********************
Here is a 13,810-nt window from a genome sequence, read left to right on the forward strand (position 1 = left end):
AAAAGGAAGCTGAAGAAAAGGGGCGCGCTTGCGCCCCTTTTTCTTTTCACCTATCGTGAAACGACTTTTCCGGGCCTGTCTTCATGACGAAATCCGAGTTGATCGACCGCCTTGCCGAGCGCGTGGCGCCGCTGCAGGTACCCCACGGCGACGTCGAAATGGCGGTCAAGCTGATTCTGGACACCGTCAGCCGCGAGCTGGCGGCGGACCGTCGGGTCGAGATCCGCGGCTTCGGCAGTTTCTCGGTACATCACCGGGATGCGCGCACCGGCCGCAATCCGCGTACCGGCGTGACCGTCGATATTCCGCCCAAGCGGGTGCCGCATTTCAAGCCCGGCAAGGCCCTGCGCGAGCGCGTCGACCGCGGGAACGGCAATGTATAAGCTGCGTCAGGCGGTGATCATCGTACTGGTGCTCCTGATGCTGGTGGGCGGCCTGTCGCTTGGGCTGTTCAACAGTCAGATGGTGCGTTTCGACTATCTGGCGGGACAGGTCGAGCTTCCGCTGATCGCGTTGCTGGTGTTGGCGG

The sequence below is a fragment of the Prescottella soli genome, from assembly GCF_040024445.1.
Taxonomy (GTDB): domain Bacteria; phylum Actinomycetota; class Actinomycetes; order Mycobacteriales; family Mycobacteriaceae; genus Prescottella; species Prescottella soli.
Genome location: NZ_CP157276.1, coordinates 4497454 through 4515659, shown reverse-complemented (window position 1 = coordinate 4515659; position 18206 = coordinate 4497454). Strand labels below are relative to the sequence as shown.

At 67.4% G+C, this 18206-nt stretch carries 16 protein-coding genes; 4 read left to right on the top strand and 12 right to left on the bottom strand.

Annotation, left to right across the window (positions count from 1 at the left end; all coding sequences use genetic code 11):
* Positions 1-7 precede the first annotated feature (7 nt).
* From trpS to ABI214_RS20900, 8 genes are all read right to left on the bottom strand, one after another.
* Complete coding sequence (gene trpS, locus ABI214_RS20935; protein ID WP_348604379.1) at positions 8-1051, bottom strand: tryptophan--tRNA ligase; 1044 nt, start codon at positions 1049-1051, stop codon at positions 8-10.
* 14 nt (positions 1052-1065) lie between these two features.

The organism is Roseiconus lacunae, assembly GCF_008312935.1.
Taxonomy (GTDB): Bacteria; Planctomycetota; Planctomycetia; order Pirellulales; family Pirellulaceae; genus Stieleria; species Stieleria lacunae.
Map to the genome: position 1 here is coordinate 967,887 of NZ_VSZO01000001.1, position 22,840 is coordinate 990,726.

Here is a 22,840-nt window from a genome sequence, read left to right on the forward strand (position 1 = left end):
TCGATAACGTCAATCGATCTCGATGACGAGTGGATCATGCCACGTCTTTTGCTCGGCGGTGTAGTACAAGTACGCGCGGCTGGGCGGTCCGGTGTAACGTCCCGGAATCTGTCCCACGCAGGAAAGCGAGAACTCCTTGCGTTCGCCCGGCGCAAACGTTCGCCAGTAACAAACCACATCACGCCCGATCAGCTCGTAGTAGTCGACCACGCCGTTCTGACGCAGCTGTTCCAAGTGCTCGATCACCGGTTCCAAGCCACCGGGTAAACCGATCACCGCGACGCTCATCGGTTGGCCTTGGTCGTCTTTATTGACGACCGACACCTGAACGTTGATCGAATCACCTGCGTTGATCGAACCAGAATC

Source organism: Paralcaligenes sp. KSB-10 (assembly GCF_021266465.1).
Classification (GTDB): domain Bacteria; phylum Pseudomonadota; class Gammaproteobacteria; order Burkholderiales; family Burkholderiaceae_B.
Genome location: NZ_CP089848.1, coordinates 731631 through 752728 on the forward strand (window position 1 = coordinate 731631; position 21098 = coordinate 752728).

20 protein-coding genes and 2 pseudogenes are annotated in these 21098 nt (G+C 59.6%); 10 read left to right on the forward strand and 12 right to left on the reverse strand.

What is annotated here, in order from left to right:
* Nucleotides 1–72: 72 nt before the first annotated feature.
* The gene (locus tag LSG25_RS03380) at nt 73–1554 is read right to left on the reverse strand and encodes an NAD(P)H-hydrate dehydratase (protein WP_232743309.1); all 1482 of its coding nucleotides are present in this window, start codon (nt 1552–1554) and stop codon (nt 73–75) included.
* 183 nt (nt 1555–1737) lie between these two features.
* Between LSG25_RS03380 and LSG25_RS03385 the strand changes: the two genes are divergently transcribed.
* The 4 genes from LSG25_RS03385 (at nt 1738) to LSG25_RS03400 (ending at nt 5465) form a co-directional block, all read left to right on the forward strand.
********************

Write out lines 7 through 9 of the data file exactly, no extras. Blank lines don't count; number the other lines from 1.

Annotation, left to right across the window (positions count from 1 at the left end; all coding sequences use genetic code 11):
* Positions 1-7 precede the first annotated feature (7 nt).
* From trpS to ABI214_RS20900, 8 genes are all read right to left on the bottom strand, one after another.